Tags: Commodity Market, Oil Market
Oil Price increase

Shortage in supply of oil drove the price high

The oil prices have settled near $85 per barrel on Tuesday. This price is close to a multi-year high. It is mainly supported by signals from OPEC and its allies, that the supply is falling short. However, the US inventories are still expected to be on a rise.

The production of OPEC’s oil increased in October. This increase undershot the rise planned under a deal with allies, due to involuntary outages and limited production capacity of some smaller producers.

Brent Crude oil remained unchanged at the price of $84.71 per barrel by1100 GMT.

U.S. West Texas Intermediate (WTI) crude declined 18 cents, or 0.2%, to the price of $83.87 per barrel.

Jeffrey Halley, the OANDA’s Senior Market Analyst for the Asia Pacific has said earlier this week that the oil rally faces some headwinds movements this week. He has also mentioned that oil production levels signal a range-trade pattern before the start of the OPEC+ meeting on Thursday.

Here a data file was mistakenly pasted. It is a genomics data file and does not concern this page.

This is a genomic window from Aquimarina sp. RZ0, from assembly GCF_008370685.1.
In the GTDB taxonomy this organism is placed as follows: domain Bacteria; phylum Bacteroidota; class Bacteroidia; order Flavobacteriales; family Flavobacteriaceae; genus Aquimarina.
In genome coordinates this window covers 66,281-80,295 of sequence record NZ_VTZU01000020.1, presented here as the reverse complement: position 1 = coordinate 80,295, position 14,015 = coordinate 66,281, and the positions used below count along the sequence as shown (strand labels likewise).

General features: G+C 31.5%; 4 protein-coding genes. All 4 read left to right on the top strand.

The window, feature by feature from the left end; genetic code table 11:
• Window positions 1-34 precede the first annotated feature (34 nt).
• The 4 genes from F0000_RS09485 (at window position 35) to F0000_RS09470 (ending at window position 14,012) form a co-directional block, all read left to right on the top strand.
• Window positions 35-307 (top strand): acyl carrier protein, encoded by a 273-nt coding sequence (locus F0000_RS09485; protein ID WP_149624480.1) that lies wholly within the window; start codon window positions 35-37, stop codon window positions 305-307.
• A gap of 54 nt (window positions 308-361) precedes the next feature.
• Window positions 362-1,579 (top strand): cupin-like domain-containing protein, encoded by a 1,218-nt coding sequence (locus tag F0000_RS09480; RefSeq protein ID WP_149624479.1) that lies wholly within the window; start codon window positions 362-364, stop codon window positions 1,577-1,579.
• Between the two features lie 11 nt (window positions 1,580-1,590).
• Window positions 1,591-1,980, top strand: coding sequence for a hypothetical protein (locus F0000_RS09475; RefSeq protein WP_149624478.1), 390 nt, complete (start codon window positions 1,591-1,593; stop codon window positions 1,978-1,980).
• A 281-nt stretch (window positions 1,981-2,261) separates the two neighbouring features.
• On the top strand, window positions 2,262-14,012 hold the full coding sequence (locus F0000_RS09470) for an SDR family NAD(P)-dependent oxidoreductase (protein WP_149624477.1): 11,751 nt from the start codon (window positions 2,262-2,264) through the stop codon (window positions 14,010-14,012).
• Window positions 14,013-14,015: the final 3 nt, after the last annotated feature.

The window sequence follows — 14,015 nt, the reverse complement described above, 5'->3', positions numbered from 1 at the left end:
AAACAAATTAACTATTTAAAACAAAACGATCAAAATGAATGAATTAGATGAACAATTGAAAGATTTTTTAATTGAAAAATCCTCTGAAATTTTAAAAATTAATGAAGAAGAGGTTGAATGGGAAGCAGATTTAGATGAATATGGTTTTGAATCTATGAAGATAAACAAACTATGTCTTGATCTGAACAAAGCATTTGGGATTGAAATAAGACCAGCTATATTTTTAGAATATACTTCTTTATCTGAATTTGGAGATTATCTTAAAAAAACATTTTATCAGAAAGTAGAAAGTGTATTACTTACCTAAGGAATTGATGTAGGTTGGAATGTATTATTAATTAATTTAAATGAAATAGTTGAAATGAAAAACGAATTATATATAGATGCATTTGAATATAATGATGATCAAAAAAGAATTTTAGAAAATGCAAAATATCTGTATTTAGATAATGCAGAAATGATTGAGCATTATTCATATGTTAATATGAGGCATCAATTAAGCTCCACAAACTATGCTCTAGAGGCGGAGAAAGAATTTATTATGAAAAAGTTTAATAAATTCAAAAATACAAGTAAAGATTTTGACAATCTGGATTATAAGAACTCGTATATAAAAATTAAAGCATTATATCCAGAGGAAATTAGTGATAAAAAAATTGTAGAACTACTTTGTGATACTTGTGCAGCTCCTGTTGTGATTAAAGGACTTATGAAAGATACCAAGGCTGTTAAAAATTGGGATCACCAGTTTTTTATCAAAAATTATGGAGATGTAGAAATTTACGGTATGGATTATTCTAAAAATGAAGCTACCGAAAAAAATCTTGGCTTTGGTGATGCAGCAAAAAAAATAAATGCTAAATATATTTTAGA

The price of Brent oil has a significant increase of more than 60% in 2021. This price is higher than the three-year high of $86.70 and is resulted as the demand recovers and the Organization of the Petroleum Exporting Countries and allies led by Russia, or OPEC+ eases on the cuttings of output.

Outlook for Future

It is likely that the demand for Crude oil will increase as winter is approaching. However, the supply is expected to remain relatively the same.

OPEC+, which cut output by almost 9.7 million barrels per day or about 10% of daily demand in 2020, has been gradually increasing the production by 400,000 barrels per day, despite calls for higher production from the US and other consumers.

The US crude inventories are expected to have another rise this week. A poll conducted has sown an increase of 1.6 million barrels. The supply report of this week will be published by the industry group the American Petroleum Institute at 2030 GMT.

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